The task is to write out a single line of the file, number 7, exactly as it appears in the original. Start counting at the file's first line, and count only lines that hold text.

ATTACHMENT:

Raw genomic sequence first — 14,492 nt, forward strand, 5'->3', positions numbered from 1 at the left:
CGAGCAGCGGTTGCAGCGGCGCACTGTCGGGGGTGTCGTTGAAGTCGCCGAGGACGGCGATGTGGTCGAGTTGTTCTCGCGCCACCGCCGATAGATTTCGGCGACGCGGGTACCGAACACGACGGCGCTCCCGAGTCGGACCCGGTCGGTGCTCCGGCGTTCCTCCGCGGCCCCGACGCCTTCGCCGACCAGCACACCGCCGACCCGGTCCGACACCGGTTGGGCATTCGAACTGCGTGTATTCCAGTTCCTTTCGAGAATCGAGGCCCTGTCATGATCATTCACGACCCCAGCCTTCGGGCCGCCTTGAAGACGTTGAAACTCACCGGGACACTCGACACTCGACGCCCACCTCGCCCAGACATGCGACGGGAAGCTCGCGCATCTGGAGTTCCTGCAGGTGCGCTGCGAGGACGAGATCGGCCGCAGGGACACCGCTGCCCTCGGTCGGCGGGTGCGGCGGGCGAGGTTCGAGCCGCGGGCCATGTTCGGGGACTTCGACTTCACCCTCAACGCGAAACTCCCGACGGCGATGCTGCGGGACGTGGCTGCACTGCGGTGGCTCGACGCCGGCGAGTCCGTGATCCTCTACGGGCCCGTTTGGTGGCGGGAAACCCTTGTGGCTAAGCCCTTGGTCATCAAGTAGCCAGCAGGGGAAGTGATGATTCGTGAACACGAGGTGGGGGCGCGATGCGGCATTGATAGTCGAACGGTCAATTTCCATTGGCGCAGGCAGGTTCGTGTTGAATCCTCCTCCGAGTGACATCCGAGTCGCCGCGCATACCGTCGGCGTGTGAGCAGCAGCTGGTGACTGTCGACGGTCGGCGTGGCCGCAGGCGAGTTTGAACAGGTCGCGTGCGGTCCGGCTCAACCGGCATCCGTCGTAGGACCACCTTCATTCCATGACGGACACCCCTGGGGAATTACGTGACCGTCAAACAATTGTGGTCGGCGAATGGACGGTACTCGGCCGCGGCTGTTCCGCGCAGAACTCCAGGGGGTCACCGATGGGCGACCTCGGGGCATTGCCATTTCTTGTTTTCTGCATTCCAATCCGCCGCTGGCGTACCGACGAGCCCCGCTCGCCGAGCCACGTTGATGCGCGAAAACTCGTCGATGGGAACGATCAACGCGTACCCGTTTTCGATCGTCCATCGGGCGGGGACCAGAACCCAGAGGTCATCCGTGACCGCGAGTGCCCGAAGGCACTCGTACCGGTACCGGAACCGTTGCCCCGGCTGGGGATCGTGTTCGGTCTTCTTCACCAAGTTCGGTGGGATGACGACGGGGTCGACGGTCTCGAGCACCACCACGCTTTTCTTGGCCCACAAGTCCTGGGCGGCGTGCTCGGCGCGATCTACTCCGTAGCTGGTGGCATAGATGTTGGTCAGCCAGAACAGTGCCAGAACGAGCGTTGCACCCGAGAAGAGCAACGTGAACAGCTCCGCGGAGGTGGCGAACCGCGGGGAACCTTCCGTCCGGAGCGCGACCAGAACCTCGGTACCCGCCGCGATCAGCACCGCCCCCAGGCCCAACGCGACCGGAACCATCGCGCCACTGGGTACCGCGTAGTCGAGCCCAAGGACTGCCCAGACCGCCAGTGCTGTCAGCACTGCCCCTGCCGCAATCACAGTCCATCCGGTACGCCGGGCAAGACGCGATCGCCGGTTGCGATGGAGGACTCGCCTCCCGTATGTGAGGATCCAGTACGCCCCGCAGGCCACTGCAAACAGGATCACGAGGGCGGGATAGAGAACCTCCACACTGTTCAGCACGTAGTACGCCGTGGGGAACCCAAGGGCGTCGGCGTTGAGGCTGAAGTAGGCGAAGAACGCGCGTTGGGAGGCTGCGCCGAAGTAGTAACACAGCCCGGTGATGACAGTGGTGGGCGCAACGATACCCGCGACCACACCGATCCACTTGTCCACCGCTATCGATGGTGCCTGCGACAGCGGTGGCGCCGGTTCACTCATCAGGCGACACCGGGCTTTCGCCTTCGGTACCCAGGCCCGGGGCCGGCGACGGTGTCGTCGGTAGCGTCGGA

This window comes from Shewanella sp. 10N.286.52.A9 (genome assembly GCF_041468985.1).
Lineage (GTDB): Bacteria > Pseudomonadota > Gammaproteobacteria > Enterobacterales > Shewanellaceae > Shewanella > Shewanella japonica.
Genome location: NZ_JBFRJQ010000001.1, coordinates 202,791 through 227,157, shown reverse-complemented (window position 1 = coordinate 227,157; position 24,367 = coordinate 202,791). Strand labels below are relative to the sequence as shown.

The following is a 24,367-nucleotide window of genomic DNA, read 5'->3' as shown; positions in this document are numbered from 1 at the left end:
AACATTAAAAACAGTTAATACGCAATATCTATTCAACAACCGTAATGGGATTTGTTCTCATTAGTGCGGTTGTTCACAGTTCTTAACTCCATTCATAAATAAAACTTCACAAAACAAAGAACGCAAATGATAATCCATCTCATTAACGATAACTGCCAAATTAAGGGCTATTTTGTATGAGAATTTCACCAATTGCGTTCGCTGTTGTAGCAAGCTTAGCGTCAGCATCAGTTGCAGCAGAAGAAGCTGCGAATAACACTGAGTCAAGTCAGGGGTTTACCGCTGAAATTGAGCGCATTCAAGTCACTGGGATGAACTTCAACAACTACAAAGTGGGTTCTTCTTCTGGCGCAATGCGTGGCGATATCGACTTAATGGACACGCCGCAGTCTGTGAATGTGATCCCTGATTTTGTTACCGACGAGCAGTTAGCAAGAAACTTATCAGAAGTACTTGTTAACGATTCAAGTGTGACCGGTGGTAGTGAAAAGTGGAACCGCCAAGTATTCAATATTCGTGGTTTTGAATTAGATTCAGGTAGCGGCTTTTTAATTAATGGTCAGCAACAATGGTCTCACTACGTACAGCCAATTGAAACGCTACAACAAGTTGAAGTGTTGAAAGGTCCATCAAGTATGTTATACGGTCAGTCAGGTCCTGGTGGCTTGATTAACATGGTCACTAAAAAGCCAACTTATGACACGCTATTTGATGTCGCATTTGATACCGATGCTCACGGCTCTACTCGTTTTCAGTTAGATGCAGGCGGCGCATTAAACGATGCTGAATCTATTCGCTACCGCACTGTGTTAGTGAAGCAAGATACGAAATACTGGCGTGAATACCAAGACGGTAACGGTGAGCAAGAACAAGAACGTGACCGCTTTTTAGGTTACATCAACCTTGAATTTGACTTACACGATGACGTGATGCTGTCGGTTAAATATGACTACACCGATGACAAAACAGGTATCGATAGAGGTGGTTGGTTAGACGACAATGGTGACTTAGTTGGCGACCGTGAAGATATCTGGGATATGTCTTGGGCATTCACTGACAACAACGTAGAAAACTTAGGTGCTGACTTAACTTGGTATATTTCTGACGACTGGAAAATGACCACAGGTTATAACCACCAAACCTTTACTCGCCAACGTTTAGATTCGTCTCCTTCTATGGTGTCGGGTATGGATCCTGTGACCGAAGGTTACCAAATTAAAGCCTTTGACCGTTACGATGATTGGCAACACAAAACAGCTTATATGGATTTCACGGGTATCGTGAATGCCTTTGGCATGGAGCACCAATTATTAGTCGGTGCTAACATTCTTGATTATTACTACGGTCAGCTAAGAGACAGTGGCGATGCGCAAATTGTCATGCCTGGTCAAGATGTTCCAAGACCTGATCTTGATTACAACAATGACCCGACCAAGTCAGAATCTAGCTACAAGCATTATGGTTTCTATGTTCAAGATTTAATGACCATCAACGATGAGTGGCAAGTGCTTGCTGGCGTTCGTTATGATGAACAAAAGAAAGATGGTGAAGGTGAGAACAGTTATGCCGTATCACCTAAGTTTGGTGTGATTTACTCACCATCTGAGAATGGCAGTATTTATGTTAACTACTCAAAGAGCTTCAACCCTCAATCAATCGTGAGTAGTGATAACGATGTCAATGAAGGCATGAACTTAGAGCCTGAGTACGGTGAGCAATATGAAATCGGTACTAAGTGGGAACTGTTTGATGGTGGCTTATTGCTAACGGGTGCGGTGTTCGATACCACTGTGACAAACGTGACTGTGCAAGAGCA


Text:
AACATTAAAAACAGTTAATACGCAATATCTATTCAACAACCGTAATGGGATTTGTTCTCATTAGTGCGGTTGTTCACAGTTCTTAACTCCATTCATAAATAAAACTTCACAAAACAAAGAACGCAAATGATAATCCATCTCATTAACGATAACTGCCAAATTAAGGGCTATTTTGTATGAGAATTTCACCAATTGCGTTCGCTGTTGTAGCAAGCTTAGCGTCAGCATCAGTTGCAGCAGAAGAAGCTGCGAATAACACTGAGTCAAGTCAGGGGTTTACCGCTGAAATTGAGCGCATTCAAGTCACTGGGATGAACTTCAACAACTACAAAGTGGGTTCTTCTTCTGGCGCAATGCGTGGCGATATCGACTTAATGGACACGCCGCAGTCTGTGAATGTGATCCCTGATTTTGTTACCGACGAGCAGTTAGCAAGAAACTTATCAGAAGTACTTGTTAACGATTCAAGTGTGACCGGTGGTAGTGAAAAGTGGAACCGCCAAGTATTCAATATTCGTGGTTTTGAATTAGATTCAGGTAGCGGCTTTTTAATTAATGGTCAGCAACAATGGTCTCACTACGTACAGCCAATTGAAACGCTACAACAAGTTGAAGTGTTGAAAGGTCCATCAAGTATGTTATACGGTCAGTCAGGTCCTGGTGGCTTGATTAACATGGTCACTAAAAAGCCAACTTATGACACGCTATTTGATGTCGCATTTGATACCGATGCTCACGGCTCTACTCGTTTTCAGTTAGATGCAGGCGGCGCATTAAACGATGCTGAATCTATTCGCTACCGCACTGTGTTAGTGAAGCAAGATACGAAATACTGGCGTGAATACCAAGACGGTAACGGTGAGCAAGAACAAGAACGTGACCGCTTTTTAGGTTACATCAACCTTGAATTTGACTTACACGATGACGTGATGCTGTCGGTTAAATATGACTACACCGATGACAAAACAGGTATCGATAGAGGTGGTTGGTTAGACGACAATGGTGACTTAGTTGGCGACCGTGAAGATATCTGGGATATGTCTTGGGCATTCACTGACAACAACGTAGAAAACTTAGGTGCTGACTTAACTTGGTATATTTCTGACGACTGGAAAATGACCACAGGTTATAACCACCAAACCTTTACTCGCCAACGTTTAGATTCGTCTCCTTCTATGGTGTCGGGTATGGATCCTGTGACCGAAGGTTACCAAATTAAAGCCTTTGACCGTTACGATGATTGGCAACACAAAACAGCTTATATGGATTTCACGGGTATCGTGAATGCCTTTGGCATGGAGCACCAATTATTAGTCGGTGCTAACATTCTTGATTATTACTACGGTCAGCTAAGAGACAGTGGCGATGCGCAAATTGTCATGCCTGGTCAAGATGTTCCAAGACCTGATCTTGATTACAACAATGACCCGACCAAGTCAGAATCTAGCTACAAGCATTATGGTTTCTATGTTCAAGATTTAATGACCATCAACGATGAGTGGCAAGTGCTTGCTGGCGTTCGTTATGATGAACAAAAGAAAGATGGTGAAGGTGAGAACAGTTATGCCGTATCACCTAAGTTTGGTGTGATTTACTCACCATCTGAGAATGGCAGTATTTATGTTAACTACTCAAAGAGCTTCAACCCTCAATCAATCGTGAGTAGTGATAACGATGTCAATGAAGGCATGAACTTAGAGCCTGAGTACGGTGAGCAATATGAAATCGGTACTAAGTGGGAACTGTTTGATGGTGGCTTATTGCTAACGGGTGCGGTGTTCGATACCACTGTGACAAACGTGACTGTGCAAGAGCA